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Approximately 10 percent of patients report having an allergy to penicillin, an antibiotic used to treat an array of bacterial infections.

According to the Mayo Clinic, an allergy to penicillin is usually exhibited by symptoms such as a skin rash, hives, itching, fever, swelling, shortness of breath, wheezing, runny nose and/or itchy, watery eyes. In some rare cases, anaphylaxis may occur.

In an article for Today’s Parent on children who are allergic to penicillin, author Vanessa Milne wrote that she, too, was one of those patients. Or so she thought.

As a toddler, Milne was prescribed penicillin for an ear infection. Shortly after taking the dosage, she developed a rash. Her doctor informed her parents that she could be allergic to it, so throughout her life, as she explained, she has “dutifully” informed all doctors of her allergy.

A recent study, however, brought to Milne’s attention that she may have been misinformed all those years ago.

As she discovered, a study published in the medical journal Pediatrics examined 100 children who thought they had a penicillin allergy because they had developed a “low-risk” reaction, such as a rash or itching.

According to a news release from the American Academy of Pediatrics, penicillin is the most commonly reported medication allergy in emergency departments:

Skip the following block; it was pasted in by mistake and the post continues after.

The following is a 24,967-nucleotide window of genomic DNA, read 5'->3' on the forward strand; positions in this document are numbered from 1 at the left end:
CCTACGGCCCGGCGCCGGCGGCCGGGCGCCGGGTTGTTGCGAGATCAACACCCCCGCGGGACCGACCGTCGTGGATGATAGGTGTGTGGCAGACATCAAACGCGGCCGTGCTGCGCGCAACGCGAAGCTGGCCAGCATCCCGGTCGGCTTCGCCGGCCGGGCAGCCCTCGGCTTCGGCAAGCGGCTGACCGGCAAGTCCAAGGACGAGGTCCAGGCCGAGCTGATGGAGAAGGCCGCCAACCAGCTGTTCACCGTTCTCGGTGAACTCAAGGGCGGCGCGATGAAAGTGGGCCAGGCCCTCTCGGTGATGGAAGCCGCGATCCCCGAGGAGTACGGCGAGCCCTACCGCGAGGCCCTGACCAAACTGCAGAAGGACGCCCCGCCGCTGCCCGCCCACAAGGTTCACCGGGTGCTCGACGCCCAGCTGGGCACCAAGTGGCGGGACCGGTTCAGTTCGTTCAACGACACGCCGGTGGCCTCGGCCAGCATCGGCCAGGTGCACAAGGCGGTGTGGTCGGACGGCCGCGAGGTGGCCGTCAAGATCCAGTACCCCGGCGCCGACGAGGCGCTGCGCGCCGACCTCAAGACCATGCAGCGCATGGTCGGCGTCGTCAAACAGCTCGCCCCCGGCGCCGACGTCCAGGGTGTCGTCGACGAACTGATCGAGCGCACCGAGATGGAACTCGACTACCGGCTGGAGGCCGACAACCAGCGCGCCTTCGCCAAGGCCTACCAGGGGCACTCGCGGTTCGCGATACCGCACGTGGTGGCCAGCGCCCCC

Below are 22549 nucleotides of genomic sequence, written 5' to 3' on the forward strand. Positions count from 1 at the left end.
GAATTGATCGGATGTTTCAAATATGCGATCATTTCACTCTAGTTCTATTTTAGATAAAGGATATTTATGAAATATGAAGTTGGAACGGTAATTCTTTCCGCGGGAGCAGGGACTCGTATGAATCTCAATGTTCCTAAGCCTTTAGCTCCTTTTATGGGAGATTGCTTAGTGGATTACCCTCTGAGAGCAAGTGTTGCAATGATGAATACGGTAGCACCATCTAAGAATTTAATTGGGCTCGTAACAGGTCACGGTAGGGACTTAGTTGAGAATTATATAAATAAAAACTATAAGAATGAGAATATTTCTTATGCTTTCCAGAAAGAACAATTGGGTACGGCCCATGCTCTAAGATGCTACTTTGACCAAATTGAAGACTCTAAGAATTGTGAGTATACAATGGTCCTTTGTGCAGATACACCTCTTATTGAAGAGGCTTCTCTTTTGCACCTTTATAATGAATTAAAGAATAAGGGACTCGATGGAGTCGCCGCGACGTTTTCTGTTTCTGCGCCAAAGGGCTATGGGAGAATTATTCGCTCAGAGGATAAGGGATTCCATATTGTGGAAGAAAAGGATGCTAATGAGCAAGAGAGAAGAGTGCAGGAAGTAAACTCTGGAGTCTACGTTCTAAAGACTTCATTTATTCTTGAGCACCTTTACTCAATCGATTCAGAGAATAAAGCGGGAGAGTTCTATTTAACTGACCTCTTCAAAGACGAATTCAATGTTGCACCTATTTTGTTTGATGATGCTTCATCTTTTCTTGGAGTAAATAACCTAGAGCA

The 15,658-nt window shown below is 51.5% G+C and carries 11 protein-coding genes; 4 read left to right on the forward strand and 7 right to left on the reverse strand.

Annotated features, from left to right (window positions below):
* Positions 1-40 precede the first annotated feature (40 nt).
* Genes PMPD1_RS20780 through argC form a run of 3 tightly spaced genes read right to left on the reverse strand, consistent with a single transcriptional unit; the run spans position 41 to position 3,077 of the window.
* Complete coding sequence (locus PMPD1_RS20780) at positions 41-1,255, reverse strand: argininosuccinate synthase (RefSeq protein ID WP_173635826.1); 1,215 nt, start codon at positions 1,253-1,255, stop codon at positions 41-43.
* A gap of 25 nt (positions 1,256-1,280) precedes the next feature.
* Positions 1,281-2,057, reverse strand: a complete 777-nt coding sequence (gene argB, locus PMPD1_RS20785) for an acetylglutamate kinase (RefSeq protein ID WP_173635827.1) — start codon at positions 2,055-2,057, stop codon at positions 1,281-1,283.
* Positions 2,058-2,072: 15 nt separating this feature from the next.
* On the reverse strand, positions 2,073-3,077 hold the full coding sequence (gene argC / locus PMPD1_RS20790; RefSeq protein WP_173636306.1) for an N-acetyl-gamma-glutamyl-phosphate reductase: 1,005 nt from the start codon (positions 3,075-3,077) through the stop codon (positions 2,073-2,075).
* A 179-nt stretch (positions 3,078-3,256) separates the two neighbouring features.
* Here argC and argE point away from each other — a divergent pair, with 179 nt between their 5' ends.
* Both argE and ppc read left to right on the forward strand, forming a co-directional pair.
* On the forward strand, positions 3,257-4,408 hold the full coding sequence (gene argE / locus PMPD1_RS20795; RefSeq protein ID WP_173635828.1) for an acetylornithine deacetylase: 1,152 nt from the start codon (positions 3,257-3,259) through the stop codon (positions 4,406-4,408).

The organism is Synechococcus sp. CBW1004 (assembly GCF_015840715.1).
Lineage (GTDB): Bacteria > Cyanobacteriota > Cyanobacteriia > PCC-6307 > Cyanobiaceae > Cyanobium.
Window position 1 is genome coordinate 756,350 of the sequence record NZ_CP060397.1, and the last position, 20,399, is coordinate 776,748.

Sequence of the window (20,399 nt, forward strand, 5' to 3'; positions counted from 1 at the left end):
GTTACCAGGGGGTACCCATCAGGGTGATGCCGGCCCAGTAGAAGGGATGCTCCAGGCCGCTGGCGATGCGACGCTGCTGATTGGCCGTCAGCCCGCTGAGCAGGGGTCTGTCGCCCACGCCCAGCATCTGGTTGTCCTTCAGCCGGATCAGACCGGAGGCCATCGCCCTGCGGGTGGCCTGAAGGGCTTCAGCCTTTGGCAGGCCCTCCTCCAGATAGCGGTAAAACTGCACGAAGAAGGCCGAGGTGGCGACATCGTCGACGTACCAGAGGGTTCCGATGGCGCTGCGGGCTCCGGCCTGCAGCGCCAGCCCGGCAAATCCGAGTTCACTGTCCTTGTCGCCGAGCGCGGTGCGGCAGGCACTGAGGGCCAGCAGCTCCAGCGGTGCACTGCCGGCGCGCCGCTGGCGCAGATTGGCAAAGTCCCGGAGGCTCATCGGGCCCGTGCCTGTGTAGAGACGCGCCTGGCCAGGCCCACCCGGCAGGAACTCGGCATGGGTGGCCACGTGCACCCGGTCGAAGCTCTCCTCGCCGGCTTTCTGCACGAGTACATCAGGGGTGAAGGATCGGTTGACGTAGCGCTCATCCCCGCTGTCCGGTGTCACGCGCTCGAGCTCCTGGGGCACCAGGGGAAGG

As a result, children are prescribed broad-spectrum antibiotics that can have more side effects, can be less effective and can contribute to a rise in antibiotic-resistant infections.

The study found that when administered a dose under doctor supervision, all 100 children weren’t actually allergic to penicillin.

As Today’s Parent reported, a skin rash is the most commonly reported symptom of a suspected allergy to penicillin.

Yet, according to researchers, symptoms such as a rash or itching can be caused by the bacterial or viral infection being treated. But when a patient has been administered penicillin, it is often misinterpreted as an allergy.

The study’s lead author, David Vyles, an attending pediatric emergency medicine physician in Milwaukee, told Today’s Parent that approximately 10 to 15 percent of children report having an allergy to penicillin, while it’s believed that less than 1 percent actually do.

Vyles acknowledged the link between perceived penicillin allergies — thus people receiving treatment with more expensive, and sometimes less effective, antibiotics — and antibiotic-resistant infections:

“There is a large problem around that right now, and anything that you can do to reduce it is important.”

The study’s author suggested that parents question their children’s penicillin allergy with their doctor, as sometimes the reported symptom is so mild that the diagnosis can be removed from their medical record — much like the 100 children in the study.

The American Academy of Allergy Asthma and Immunology also suggests revisiting the issue with a doctor, as allergies can change over time.

As for Milne, she may be looking to have the diagnosis removed from her records, too.

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